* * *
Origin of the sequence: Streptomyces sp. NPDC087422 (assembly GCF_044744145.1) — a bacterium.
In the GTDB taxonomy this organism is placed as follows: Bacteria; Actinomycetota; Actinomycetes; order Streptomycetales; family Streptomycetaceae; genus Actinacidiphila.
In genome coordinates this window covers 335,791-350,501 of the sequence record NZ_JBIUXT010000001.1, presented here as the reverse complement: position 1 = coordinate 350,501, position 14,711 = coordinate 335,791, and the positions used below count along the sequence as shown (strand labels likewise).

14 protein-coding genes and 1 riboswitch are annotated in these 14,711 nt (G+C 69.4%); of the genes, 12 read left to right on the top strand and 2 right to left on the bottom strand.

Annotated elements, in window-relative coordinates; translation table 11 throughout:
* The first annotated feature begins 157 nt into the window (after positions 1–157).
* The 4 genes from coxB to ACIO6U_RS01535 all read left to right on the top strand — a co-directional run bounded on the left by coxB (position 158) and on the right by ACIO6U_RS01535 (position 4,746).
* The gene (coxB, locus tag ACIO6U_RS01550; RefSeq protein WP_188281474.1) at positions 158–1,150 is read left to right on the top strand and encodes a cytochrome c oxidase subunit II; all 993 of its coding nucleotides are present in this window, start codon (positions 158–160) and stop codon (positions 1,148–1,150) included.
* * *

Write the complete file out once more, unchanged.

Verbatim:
Origin of the sequence: Streptomyces sp. NPDC087422 (assembly GCF_044744145.1) — a bacterium.
In the GTDB taxonomy this organism is placed as follows: Bacteria; Actinomycetota; Actinomycetes; order Streptomycetales; family Streptomycetaceae; genus Actinacidiphila.
In genome coordinates this window covers 335,791-350,501 of the sequence record NZ_JBIUXT010000001.1, presented here as the reverse complement: position 1 = coordinate 350,501, position 14,711 = coordinate 335,791, and the positions used below count along the sequence as shown (strand labels likewise).

14 protein-coding genes and 1 riboswitch are annotated in these 14,711 nt (G+C 69.4%); of the genes, 12 read left to right on the top strand and 2 right to left on the bottom strand.

Annotated elements, in window-relative coordinates; translation table 11 throughout:
* The first annotated feature begins 157 nt into the window (after positions 1–157).
* The 4 genes from coxB to ACIO6U_RS01535 all read left to right on the top strand — a co-directional run bounded on the left by coxB (position 158) and on the right by ACIO6U_RS01535 (position 4,746).
* The gene (coxB, locus tag ACIO6U_RS01550; RefSeq protein WP_188281474.1) at positions 158–1,150 is read left to right on the top strand and encodes a cytochrome c oxidase subunit II; all 993 of its coding nucleotides are present in this window, start codon (positions 158–160) and stop codon (positions 1,148–1,150) included.